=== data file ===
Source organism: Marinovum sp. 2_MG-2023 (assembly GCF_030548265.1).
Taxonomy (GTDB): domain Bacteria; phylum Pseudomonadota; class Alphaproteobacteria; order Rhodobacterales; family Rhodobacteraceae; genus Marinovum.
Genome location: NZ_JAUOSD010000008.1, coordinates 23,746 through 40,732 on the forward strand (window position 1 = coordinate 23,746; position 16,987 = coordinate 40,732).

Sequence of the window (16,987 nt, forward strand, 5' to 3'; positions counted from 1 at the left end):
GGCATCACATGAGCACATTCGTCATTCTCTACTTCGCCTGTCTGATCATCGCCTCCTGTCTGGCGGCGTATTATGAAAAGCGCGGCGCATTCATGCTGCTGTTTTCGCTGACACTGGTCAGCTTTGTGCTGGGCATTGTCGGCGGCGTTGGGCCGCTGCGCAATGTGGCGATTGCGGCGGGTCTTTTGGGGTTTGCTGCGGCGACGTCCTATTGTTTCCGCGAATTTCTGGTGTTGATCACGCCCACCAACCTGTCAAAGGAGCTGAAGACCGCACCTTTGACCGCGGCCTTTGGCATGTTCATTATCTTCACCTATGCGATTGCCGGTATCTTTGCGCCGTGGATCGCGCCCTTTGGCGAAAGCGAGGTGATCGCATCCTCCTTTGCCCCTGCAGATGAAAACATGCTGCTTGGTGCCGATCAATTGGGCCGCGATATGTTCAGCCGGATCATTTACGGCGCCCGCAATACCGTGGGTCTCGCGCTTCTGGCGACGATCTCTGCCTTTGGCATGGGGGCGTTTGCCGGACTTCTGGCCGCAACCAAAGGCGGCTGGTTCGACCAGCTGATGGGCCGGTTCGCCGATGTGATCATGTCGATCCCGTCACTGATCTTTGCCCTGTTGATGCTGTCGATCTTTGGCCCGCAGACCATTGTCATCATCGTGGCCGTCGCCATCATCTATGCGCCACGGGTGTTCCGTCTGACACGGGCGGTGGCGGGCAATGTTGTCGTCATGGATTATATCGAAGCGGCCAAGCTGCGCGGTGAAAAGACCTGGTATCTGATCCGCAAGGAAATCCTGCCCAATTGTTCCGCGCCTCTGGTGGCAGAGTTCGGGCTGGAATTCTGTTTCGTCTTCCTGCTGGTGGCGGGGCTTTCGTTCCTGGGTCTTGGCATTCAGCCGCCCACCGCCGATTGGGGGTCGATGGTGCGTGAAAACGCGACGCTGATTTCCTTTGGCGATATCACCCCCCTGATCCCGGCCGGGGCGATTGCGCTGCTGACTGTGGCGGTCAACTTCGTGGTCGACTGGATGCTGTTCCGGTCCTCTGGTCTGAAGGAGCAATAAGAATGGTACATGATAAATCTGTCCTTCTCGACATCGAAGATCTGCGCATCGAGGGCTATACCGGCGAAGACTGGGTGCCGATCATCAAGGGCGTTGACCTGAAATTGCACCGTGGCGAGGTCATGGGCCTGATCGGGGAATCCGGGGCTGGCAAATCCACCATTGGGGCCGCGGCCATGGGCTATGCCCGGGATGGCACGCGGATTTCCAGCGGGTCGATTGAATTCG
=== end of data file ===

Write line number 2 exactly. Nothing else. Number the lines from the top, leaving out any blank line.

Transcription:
Taxonomy (GTDB): domain Bacteria; phylum Pseudomonadota; class Alphaproteobacteria; order Rhodobacterales; family Rhodobacteraceae; genus Marinovum.